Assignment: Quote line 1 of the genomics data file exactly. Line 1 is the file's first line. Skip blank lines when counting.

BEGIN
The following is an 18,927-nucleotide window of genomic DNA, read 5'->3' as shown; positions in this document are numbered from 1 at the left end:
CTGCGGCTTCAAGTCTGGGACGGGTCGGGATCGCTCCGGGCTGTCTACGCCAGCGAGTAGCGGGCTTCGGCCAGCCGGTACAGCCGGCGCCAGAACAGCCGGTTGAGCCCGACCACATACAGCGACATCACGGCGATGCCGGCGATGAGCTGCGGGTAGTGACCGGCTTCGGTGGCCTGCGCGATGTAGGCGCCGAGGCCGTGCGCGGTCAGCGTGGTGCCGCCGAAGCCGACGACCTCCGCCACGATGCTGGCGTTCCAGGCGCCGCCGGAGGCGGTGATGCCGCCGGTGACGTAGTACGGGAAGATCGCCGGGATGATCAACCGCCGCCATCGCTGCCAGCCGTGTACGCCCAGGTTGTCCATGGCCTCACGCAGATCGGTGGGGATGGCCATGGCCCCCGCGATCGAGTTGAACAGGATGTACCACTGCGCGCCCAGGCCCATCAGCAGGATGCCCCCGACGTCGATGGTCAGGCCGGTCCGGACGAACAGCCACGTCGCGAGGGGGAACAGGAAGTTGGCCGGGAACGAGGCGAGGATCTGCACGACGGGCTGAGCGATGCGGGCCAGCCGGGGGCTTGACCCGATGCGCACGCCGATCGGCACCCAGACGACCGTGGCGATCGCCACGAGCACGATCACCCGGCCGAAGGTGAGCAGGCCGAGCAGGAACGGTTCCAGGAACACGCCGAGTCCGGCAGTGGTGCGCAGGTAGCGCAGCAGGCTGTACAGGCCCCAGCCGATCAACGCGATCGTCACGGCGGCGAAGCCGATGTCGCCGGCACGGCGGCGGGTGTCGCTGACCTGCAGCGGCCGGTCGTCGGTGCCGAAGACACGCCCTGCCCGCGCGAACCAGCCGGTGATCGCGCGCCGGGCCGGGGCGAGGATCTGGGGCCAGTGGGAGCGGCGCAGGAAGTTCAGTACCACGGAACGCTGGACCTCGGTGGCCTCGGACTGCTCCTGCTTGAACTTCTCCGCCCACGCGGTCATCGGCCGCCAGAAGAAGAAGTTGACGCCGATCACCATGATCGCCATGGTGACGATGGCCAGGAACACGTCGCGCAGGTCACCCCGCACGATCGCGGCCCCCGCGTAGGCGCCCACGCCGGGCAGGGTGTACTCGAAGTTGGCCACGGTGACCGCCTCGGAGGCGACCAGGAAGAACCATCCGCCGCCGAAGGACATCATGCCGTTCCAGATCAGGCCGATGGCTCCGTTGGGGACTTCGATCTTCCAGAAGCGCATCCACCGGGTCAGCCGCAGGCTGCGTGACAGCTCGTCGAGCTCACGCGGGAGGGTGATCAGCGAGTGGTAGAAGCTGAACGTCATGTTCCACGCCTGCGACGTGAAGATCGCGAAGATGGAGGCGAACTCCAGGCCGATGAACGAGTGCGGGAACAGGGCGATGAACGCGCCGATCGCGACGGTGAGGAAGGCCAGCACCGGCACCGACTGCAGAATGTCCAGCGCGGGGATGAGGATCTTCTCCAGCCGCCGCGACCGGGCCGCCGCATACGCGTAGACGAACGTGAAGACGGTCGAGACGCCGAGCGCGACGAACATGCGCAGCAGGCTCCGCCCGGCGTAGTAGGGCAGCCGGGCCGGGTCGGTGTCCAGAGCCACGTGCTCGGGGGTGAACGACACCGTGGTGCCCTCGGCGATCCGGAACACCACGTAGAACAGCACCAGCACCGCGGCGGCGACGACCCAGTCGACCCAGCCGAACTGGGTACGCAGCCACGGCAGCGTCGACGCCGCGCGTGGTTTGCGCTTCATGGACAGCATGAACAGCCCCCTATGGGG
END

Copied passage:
The following is an 18,927-nucleotide window of genomic DNA, read 5'->3' as shown; positions in this document are numbered from 1 at the left end: